Guest Speakers

Dec 17, 2017, 13:28

Guest Speaker: 3 Basics to Harnessing Restaurant Big Data

Say a menu item doesn’t sell. Is it overpriced, poorly described, not satisfying to the customer or a combination of these? To understand the basics of restaurant-performance management systems, here are three key teachings that would be part of any 101-level course on the topic.

By Dave Bennett

In the restaurant business, competition is fierce and plenty. Owners use various types of operational strategies to stay ahead of the curve and keep profits streaming in. Measuring restaurant performance is a critical ongoing activity—to see how operations are going today, and to reveal opportunities to improve customer satisfaction and unit profitability in the future.

Strong restaurant performance-measurement systems require vast amounts of data. Your data tells you how things are going, and you, in turn, use that data to make decisions. For instance, let’s imagine that your data is telling you that customers aren’t ordering a certain menu item. Is it overpriced? How does it taste? How is it described on the menu? Armed with that knowledge, you can decide how to respond: Remove that item from the menu, which will also streamline your inventory; offer it as a limited-time offering with a new menu description; or lower its selling price to see if that boosts sales.

Guest Speaker: The Hypocrisy of Teaching Knife Skills

Naturally, educators must stress to their students the critical importance of proper knife skills. But, says this chef-consultant, the reality in the workplace doesn’t always match what we teach. (Don’t miss the YouTube video link.)

By John Reed, CEC, CCA

After addressing a group of culinary students at an ACF state competition, I sat back and thought about my words and the content.

In the skills portion of the competition, one of the four disciplines is “Knife Skills.” It requires a competitor chosen randomly from each team to perform this culinary skill. The competitors must dice an onion, cut julienne and chop some tomatoes, among other things. As judges, we critique the competitors on the accuracy of the cuts and compare them to a known standard.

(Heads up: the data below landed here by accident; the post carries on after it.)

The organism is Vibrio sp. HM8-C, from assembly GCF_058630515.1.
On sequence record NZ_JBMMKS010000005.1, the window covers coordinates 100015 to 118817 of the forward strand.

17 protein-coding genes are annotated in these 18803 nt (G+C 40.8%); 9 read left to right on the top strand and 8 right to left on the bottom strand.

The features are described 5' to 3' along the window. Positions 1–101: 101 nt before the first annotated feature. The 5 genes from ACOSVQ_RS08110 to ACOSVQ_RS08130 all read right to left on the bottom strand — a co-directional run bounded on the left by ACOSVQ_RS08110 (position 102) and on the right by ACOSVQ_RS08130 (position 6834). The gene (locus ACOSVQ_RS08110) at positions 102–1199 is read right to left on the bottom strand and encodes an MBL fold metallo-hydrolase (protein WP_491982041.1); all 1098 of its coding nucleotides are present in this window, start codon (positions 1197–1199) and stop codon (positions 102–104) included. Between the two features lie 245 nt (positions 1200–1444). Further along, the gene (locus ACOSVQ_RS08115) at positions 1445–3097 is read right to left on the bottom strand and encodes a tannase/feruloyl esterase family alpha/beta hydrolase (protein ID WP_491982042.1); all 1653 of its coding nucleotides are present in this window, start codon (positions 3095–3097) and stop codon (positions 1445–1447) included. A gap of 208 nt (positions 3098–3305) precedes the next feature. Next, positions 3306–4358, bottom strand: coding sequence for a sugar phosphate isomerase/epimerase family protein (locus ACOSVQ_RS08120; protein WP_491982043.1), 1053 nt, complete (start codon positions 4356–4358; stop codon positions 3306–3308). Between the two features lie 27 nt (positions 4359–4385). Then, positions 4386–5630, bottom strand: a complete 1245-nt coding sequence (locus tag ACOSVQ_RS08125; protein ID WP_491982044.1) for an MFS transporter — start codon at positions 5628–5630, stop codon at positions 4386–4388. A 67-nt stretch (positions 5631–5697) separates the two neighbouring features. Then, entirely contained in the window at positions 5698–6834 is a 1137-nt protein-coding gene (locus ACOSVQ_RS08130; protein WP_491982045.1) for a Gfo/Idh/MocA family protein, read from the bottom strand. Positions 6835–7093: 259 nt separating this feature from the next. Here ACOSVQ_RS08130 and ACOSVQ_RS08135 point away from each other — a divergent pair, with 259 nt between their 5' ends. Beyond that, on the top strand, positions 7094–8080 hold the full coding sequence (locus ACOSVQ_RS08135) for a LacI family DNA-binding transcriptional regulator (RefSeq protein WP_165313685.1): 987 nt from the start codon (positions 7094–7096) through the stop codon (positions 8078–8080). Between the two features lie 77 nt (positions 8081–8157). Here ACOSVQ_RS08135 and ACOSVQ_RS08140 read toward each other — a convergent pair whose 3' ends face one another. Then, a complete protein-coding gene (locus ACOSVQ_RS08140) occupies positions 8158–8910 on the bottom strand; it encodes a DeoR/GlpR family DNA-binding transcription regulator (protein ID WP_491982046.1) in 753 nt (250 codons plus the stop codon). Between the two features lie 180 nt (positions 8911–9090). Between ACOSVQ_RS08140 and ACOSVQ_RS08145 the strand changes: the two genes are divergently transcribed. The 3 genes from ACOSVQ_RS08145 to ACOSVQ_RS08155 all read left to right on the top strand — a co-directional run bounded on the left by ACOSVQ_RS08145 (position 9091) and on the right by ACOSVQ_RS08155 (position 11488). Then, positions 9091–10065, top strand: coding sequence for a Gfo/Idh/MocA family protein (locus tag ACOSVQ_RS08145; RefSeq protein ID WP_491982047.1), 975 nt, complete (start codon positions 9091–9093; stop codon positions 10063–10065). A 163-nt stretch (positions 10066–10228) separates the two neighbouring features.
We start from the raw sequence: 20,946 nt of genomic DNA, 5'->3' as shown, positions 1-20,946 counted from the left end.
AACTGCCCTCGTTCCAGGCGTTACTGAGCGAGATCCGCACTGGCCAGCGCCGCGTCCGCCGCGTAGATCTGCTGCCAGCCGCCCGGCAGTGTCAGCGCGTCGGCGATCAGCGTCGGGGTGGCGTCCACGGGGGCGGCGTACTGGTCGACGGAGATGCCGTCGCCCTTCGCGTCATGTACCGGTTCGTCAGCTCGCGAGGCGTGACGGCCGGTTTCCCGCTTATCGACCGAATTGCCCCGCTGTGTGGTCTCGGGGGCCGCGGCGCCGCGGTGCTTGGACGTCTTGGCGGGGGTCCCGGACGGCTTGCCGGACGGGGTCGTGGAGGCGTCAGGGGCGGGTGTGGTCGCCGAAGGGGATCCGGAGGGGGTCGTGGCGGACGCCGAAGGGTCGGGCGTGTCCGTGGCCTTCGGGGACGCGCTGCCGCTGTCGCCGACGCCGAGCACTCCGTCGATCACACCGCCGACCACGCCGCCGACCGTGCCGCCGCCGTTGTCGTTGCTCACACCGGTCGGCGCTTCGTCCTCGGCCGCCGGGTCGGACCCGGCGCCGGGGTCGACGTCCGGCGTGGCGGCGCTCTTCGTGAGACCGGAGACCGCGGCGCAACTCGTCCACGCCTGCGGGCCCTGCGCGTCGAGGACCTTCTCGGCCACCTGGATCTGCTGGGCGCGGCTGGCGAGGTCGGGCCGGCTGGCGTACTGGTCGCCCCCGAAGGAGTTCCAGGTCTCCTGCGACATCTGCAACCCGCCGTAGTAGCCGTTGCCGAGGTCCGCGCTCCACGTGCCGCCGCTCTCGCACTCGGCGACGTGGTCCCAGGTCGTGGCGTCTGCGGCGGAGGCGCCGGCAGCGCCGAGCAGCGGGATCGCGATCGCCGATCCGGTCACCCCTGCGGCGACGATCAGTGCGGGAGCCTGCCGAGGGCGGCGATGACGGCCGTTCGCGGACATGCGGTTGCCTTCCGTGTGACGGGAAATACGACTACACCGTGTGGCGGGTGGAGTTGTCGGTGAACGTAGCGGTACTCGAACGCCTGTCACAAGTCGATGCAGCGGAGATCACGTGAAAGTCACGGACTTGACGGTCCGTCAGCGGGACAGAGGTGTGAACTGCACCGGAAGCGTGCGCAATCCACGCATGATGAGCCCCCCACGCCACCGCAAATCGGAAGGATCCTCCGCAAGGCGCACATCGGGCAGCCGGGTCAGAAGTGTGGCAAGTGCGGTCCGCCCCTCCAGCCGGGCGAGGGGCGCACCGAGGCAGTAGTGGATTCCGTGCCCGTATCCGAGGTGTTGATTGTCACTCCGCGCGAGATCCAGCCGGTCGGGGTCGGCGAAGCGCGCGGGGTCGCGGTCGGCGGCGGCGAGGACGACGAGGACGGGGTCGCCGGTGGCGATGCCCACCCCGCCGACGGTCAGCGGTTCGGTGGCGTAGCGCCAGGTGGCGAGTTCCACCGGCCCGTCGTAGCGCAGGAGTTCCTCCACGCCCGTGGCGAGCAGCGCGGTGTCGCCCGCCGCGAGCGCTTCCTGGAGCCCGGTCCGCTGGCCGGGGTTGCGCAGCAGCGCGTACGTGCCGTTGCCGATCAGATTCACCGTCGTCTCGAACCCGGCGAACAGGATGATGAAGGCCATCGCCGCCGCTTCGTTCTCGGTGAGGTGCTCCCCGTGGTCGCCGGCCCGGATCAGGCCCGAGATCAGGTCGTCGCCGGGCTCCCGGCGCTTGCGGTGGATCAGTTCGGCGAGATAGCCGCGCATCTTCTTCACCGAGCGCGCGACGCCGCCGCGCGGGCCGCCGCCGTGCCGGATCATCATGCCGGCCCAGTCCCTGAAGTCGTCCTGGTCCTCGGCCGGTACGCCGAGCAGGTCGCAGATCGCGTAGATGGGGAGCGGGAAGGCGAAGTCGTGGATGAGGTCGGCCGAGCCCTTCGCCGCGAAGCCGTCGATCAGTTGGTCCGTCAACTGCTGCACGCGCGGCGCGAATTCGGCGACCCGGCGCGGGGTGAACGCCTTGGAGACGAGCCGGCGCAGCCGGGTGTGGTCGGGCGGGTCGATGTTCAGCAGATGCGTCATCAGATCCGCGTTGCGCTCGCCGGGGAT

One of the standards is a molded plastic form with the exact dimensions of the named cuts that are mounted to a board. I describe it as the original “3D APP.” You can look something up and then stick it back in your pocket. If you have ever been to culinary school or attended these competitions, you may have seen this guide or are at least familiar with the names of knife cuts that are common in a professional kitchen. In some cases, students spend hours fine-tuning their skills, such as lining up their little sticks of carrots in a row like little Napoleonic soldiers. A sight to see!

Guest Speaker: CAFÉ Wants Your Best Practices in Sustainability Teaching!

The deadline to submit your entry in the 7th-annual CAFÉ/Kendall College Green Award program is April 1.

By Christopher Koetke, CEC, CCE, HAAC

The Kendall College School of Culinary Arts and the Center for the Advancement of Foodservice Education (CAFÉ) are accepting applications for the 2015 CAFÉ/Kendall College Green Award.